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Testing of Donor Blood

 

Donor blood must be tested for infectious diseases to enhance the safety of blood components prior to release for transfusion.  The scope and characteristics of donor tests have changed over the years, to keep in step with the latest technology and emerging diseases.

 

Each test on donor blood is performed in strict compliance with current instructions provided by the manufacturer of the test materials and in compliance with regulations from the Food and Drug Administration (FDA).

 

Each blood donation intended for allogeneic use (transfusion to another individual) must undergo complete testing.  Donors must be notified of any medically significant abnormality detected as a result of laboratory testing.  Test results are confidential and will not be released to anyone (other than the donor) without the donorís written consent.

 

The following is a list of the tests required on donor blood:

       

ABO

Blood Group

(O, A, B or AB)

 
Retested with each donation  
   


       

Rh

Rh Type

(Positive or Negative)

 

Retested with each donation

Weak D positive is labeled as Rh positive

 
   


       

Antibody Screen

(IAT)

Screening test for red cell

antibodies

Detects unexpected red blood cell antibodies, which occur only after blood transfusion or pregnancy.  Presence of antibodies is NOT a cause for donor deferral.  Plasma products are discarded; red cells may be transfused.  
   


       

Syphilis (STS)

Antibodies to Treponema pallidum

(hemagglutination test)

 
Tests for Syphilis.  Blood donors with a confirmed positive test are deferred for one year.  
   


       

HBsAg

Hepatitis B surface antigen

First marker to appear with Hepatitis B infection.  A positive test indicates the donor is infectious for Hepatitis B.  Blood donors with a confirmed positive test are permanently deferred  
   


       

Anti-HBc  (HBC)

Antibody to Hepatitis B core antigen

A positive test may indicate a current or previous Hepatitis B infection.  Donors with a reactive test on two occasions are permanently deferred.  
   


       

Anti-HCV (HCV)

Antibody to Hepatitis C virus

A positive test indicates possible infection with Hepatitis C.  Blood donors with a confirmed positive test are permanently deferred.  
   


       

Anti-HTLV-I/II

(HTLV-I/II)

Antibody to Human T cell lymphotropic viruses types I and II

This combination test screens for both HTLV-I and HTLV-II.  HTLV-I can cause adult T cell leukemia and Tropical Spastic Paraparesis (TSP).  HTLV-II has not been clearly associated with any disease.  Donors with a positive test on two occasions are permanently deferred.  
   


       

Anti-HIV 1/2 Plus

(HIV-1/2)

Antibody to Human

Immunodeficiency Virus types 1

and 2 and HIV-1 Group O

This combination test screens for both HIV-1 and HIV-2, and HIV-1 Group O. A positive test may indicate infection with HIV-1 or HIV-2, the viruses that cause AIDS.  Blood donors with a confirmed positive test are permanently deferred.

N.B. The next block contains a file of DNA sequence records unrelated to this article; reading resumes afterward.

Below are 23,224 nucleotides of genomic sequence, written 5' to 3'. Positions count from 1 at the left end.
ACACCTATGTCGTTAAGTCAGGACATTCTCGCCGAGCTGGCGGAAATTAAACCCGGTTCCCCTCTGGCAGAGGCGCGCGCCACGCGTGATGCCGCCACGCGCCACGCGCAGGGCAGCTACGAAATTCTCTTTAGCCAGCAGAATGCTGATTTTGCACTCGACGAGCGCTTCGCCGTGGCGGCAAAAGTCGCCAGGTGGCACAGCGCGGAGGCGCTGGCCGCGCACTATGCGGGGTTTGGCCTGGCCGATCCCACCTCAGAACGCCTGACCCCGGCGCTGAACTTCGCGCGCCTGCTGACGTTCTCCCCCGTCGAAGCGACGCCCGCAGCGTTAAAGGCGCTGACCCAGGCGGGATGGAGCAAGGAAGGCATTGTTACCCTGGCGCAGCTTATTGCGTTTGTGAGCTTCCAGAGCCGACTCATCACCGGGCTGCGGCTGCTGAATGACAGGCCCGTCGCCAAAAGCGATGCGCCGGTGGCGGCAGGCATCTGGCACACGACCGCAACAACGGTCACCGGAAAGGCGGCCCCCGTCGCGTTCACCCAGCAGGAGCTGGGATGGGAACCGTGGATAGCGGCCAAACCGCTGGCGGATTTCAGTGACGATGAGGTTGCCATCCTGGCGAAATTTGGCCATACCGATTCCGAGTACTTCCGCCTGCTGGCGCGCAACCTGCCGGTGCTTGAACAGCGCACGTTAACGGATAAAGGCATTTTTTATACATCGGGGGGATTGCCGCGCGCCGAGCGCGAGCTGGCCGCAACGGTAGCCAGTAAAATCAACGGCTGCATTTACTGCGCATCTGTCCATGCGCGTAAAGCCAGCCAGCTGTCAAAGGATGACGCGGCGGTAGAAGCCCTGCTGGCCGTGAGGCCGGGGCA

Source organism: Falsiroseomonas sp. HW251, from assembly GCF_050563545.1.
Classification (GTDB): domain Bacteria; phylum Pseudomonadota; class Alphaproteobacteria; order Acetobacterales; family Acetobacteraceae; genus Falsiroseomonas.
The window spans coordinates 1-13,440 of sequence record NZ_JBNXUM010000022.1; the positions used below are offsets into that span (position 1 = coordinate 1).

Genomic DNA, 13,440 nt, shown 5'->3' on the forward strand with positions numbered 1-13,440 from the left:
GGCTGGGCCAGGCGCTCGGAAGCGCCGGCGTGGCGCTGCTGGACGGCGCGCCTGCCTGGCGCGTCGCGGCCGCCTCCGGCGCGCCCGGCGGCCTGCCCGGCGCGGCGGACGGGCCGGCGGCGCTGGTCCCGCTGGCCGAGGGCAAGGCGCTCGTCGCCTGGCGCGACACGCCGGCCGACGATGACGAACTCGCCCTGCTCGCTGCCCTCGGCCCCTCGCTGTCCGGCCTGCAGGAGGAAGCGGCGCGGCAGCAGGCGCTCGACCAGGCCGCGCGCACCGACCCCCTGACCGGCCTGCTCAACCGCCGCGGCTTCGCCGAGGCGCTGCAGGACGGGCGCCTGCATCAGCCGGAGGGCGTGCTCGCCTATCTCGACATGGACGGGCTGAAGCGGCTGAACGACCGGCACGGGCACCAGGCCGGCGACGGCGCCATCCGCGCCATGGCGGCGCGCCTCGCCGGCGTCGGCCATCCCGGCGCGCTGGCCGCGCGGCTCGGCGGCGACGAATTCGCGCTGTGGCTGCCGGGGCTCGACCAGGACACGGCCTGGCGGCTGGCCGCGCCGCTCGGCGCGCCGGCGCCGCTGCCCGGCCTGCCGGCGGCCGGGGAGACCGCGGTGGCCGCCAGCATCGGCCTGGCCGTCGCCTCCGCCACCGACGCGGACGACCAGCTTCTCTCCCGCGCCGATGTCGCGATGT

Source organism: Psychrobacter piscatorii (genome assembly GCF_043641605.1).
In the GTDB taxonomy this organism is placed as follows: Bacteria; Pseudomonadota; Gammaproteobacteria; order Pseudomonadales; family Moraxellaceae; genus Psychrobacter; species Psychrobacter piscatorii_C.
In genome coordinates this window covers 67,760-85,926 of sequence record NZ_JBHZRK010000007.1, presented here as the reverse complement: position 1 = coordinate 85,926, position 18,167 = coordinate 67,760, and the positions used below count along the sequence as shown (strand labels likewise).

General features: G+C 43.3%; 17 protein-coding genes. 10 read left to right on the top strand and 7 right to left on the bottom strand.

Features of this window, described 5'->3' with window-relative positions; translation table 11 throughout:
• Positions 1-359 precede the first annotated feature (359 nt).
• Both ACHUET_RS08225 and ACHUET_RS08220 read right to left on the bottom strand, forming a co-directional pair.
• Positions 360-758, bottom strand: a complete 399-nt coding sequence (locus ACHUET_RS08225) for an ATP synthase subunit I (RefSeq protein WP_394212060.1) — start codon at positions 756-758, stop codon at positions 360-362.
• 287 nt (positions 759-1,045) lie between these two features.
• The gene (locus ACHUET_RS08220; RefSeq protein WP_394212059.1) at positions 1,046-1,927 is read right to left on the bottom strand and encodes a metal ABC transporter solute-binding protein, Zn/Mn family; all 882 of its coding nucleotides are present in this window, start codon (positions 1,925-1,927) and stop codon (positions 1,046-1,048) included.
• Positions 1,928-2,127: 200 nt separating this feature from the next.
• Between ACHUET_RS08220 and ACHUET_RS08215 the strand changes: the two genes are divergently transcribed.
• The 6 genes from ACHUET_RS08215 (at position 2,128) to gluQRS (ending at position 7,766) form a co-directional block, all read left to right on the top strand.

Anti-T cruzi (Chagas) (TCA)

Antibodies to Trypanosoma cruzi

T. cruzi is the infectious agent for Chagas disease, which is common in Latin America.  Donors with a positive test are permanently deferred.  A "/" for test result indicates the donor was tested nonreactive on a previous donation.

 
   


       

HIV-1 and HCV and HBV by NAT testing

(NHIV, NHCV

and NHBV)

Test for genetic material of HIV-1,

HCV and HBV by Nucleic Acid Amplification Technology (NAT)

NAT is a highly sensitive method for detecting small amounts of virus (HIV-1 or HCV RNA  or HBV DNA) in donor blood, which indicates a recent  infection with HIV-1, HCV or HBV.  Blood donors with a positive test are permanently deferred.

 
   


       

WNV NAT testing

(WNV)

Test for genetic material of West

Nile Virus (WNV) by Nucleic Acid Amplification Technology

Nucleic Acid test for detecting small amounts of WNV virus.  Blood donors with a positive test are deferred for 120 days.

 
   


       
 

In addition to these required tests, optional tests may be performed on units intended for recipients (patients) with special needs.  A few examples are described below:

 

v      About 10% of our donors are screened for CMV (cytomegalovirus).   CMV is a common virus that causes widespread infection.  In healthy individuals, CMV infection is usually asymptomatic, but a CMV infection can be serious in premature infants and immunocompromised patients.  CMV negative blood products are provided for these patients.

 

v      Patients who have been transfused in the past, or have been pregnant, may develop antibodies to other red cell factors, called antigens.  To avoid transfusion reactions, blood products are screened for specific red cell antigens for these patients.  For example, a patient with an anti-E should only receive E negative blood.

 

v      Some donations are tested for the sickle cell trait.  Carriers of the sickle cell trait are welcome as donors and provide units that meet the transfusion needs for the majority of the patients we serve.

 

There are special circumstances where a unit from a donor with sickle cell trait may not be the best choice, such as:

          Transfusions for premature infants

          Infants requiring large amounts of blood transfused

          Transfusions for some patients with sickle cell disease

          Red cell units that will be frozen

          Red cell units that will be put through a special leukoreduction filter to remove white blood cells

 

 

   
   


 
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heartlan1@heartlandbc.org
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